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challenges rivals with his own message of "change"

challenges rivals with his own message of "change"

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Add John Edwards to the list of presidential hopefuls embracing ''change'' as a tenet of a presidential campaign.

Sen. Barack Obama uses the notion throughout his campaign, branding his ''Hoops, Action, Change'' basketball tournament. One of Sen. Hillary Rodham Clinton's slogans is ''Ready for Change, Ready to Lead.'' But Edwards on Thursday planned to challenge his Democratic rivals' ownership of the word, charging that their ''change rhetoric'' doesn't match their policies.

''It's about real change and a new vision that meets the challenges of the future and inspires the American people to work together for the common good,'' Edwards says in remarks prepared for delivery.

Edwards's speech, his toughest yet against his top rivals, sought to draw clearer lines between himself and better-polling peers.

''Small thinking and outdated answers aren't the only problems with a vision for the future that is rooted in nostalgia,'' Edwards says. ''The trouble with nostalgia is that you tend to remember what you liked and forget what you didn't. It's not just that the answers of the past aren't up to the job today, it's that the system that produced them was corrupt--and still is.''

Edwards planned to tell voters they can't simply replace ''a group of corporate Republicans with a group of corporate Democrats, just swapping the Washington insiders of one party for the Washington insiders of the other.'' He planned to criticize ''the policies of the '70s, '80s, or '90s'' that ''are wedded to the past, ideas and policies that are tired, shopworn, and obsolete. We will find no answers there.''

In an interview Wednesday with the Associated Press, Edwards said his speech was aimed at lobbyists and the influence they wield. He declined to call Clinton a product of that establishment, although his comments clearly showed division.

''It's more whether you want to look forward or look back, whether you want to see a president who is willing to take on the establishment or not,'' Edwards said in previewing the speech. ''I don't believe we can change the country without having a president who is willing to take on the establishment.''

The former North Carolina senator has been tenacious during this campaign, criticizing those who still serve in Washington for not doing more to fight President Bush, end the war, and reject special interests' influence.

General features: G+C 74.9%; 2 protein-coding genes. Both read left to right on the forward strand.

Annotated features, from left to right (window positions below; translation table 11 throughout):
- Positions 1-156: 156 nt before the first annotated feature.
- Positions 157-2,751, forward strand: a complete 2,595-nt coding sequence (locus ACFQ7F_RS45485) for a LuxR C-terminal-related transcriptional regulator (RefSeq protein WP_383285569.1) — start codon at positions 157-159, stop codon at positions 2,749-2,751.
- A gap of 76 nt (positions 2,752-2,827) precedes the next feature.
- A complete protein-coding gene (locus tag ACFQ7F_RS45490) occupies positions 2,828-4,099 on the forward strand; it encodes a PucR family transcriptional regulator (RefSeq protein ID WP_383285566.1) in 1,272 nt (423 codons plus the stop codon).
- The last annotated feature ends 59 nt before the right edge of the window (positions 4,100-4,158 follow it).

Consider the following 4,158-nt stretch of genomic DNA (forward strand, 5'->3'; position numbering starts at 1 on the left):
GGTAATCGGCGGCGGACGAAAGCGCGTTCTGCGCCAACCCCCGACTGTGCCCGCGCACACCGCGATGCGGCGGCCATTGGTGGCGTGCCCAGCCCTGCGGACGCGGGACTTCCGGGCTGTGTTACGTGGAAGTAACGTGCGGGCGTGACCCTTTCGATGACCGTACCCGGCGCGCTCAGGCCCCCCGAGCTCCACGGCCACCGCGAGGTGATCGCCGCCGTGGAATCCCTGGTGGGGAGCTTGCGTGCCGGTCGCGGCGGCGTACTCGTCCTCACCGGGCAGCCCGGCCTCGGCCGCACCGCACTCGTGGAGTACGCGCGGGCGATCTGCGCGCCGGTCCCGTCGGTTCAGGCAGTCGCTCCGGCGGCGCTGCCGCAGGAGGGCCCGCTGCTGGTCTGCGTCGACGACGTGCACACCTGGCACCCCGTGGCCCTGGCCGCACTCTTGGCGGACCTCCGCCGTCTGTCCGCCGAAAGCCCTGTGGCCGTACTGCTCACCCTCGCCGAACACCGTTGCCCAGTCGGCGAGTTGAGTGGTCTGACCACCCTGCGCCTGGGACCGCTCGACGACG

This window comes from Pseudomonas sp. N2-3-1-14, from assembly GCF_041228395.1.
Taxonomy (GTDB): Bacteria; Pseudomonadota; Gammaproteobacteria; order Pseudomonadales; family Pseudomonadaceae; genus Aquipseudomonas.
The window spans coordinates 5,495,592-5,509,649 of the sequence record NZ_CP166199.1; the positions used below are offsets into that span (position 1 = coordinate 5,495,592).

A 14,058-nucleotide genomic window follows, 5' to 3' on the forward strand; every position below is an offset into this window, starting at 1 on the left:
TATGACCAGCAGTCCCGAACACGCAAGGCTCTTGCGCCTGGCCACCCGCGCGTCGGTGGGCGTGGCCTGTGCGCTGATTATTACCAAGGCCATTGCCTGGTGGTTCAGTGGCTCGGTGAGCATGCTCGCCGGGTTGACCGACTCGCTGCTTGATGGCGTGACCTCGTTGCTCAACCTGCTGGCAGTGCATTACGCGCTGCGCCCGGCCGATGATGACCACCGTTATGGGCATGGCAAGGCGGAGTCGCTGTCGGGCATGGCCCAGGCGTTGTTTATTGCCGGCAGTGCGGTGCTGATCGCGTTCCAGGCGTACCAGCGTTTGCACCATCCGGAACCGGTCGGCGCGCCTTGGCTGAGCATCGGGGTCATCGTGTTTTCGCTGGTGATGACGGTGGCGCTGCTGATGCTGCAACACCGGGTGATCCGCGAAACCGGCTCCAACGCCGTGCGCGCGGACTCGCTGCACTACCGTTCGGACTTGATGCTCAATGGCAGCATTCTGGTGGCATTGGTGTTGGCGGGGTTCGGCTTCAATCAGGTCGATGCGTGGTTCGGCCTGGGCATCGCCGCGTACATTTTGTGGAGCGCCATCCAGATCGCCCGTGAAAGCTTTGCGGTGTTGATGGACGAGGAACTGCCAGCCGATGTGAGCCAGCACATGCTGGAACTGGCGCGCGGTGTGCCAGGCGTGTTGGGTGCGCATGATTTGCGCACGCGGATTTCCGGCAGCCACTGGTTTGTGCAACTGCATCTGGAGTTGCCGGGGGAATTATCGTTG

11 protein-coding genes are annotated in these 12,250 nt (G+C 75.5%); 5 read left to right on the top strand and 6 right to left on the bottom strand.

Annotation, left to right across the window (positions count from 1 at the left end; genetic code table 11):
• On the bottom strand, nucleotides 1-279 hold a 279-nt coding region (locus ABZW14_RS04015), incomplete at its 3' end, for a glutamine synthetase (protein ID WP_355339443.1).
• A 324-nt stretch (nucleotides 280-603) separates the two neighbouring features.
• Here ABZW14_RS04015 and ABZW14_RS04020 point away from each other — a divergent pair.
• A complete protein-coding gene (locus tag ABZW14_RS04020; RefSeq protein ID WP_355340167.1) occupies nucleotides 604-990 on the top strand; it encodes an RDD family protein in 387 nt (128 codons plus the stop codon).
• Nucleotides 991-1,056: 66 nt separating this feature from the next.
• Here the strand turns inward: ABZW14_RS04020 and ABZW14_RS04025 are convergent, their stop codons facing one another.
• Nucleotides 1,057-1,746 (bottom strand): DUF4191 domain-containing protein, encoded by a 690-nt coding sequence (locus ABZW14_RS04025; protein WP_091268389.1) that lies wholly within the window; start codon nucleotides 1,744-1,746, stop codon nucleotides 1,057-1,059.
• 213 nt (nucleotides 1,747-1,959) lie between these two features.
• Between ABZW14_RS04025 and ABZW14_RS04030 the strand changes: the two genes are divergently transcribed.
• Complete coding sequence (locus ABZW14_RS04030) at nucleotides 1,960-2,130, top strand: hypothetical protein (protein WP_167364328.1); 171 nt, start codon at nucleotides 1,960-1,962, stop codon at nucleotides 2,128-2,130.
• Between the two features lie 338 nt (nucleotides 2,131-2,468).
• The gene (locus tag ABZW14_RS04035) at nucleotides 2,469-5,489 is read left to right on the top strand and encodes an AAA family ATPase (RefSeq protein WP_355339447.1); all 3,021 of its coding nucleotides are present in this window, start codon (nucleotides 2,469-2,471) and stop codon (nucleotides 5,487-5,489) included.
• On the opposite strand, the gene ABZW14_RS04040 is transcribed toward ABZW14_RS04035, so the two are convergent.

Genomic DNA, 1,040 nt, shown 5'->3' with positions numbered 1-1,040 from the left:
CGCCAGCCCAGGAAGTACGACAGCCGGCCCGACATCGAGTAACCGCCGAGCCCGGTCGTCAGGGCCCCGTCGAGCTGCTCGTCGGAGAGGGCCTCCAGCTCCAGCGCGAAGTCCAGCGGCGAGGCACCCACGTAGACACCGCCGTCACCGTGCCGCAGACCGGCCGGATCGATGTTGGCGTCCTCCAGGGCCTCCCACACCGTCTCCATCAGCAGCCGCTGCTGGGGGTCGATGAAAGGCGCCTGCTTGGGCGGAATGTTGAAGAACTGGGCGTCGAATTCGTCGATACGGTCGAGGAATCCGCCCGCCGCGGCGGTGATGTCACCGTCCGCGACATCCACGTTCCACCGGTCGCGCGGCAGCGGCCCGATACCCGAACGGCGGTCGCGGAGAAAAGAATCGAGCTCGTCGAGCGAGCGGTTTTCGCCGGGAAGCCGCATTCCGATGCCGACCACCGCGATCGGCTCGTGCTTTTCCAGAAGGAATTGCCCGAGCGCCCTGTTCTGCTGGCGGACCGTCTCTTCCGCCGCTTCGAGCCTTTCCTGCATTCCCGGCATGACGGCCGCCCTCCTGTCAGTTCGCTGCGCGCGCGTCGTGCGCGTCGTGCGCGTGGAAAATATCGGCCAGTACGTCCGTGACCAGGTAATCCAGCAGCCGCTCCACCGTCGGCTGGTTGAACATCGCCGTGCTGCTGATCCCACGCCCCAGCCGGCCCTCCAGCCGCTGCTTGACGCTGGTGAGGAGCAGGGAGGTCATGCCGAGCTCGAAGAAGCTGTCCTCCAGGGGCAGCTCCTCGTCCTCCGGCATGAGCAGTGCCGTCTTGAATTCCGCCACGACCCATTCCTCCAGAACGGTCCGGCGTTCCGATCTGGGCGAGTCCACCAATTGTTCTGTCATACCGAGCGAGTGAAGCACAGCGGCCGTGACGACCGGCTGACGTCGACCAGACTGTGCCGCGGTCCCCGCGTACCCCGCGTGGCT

Edwards was scheduled to return to New Hampshire on Thursday with his wife, his three children, and a bus for a four-day tour. He also planned a tough push against Obama over which candidate can own the ''change'' moniker.

''I don't think just the word 'change' means much to people. I think what they want to see is...the substance of what you want to do. I mean, what is the policy of the word?'' Edwards said in the AP interview. ''In my case, it's been a very aggressive set of very substantive ideas...because otherwise the change rhetoric all sounds the same.''

Critics have said that despite Obama's pledge for change, he lacks sufficient experience to win his party's nomination or the presidency. It was a question the first-term senator from Illinois sought to quiet during a trip earlier this week to New Hampshire.

A Clinton spokeswoman said the New York senator has been talking about key issues for months.

''Hillary delivered her comprehensive plan to clean up Washington, crack down on lobbyists and increase transparency in the White House four months ago in New Hampshire. She has a record of taking on the special interests, standing up for America's families who have been invisible to George Bush for long enough,'' Kathleen Strand said. ''When she's president she will have the experience to make change happen, starting on day one.'' (Philip Elliott, AP)

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challenges rivals with his own message of "change"

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